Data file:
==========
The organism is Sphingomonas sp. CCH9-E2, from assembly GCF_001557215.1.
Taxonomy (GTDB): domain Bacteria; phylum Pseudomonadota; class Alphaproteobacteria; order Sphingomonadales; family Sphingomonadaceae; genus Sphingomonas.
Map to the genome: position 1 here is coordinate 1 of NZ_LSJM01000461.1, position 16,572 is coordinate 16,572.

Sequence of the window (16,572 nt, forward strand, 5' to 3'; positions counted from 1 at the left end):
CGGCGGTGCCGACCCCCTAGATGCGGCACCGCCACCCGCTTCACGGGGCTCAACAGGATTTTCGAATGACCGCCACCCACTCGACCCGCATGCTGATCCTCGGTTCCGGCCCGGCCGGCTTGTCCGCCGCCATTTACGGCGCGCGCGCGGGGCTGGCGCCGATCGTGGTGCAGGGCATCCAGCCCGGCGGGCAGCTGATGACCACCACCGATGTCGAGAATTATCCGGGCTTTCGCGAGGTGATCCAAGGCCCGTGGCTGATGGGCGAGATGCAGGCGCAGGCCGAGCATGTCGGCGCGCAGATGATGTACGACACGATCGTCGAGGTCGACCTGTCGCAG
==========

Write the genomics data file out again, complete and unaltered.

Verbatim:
The organism is Sphingomonas sp. CCH9-E2, from assembly GCF_001557215.1.
Taxonomy (GTDB): domain Bacteria; phylum Pseudomonadota; class Alphaproteobacteria; order Sphingomonadales; family Sphingomonadaceae; genus Sphingomonas.
Map to the genome: position 1 here is coordinate 1 of NZ_LSJM01000461.1, position 16,572 is coordinate 16,572.

Sequence of the window (16,572 nt, forward strand, 5' to 3'; positions counted from 1 at the left end):
CGGCGGTGCCGACCCCCTAGATGCGGCACCGCCACCCGCTTCACGGGGCTCAACAGGATTTTCGAATGACCGCCACCCACTCGACCCGCATGCTGATCCTCGGTTCCGGCCCGGCCGGCTTGTCCGCCGCCATTTACGGCGCGCGCGCGGGGCTGGCGCCGATCGTGGTGCAGGGCATCCAGCCCGGCGGGCAGCTGATGACCACCACCGATGTCGAGAATTATCCGGGCTTTCGCGAGGTGATCCAAGGCCCGTGGCTGATGGGCGAGATGCAGGCGCAGGCCGAGCATGTCGGCGCGCAGATGATGTACGACACGATCGTCGAGGTCGACCTGTCGCAG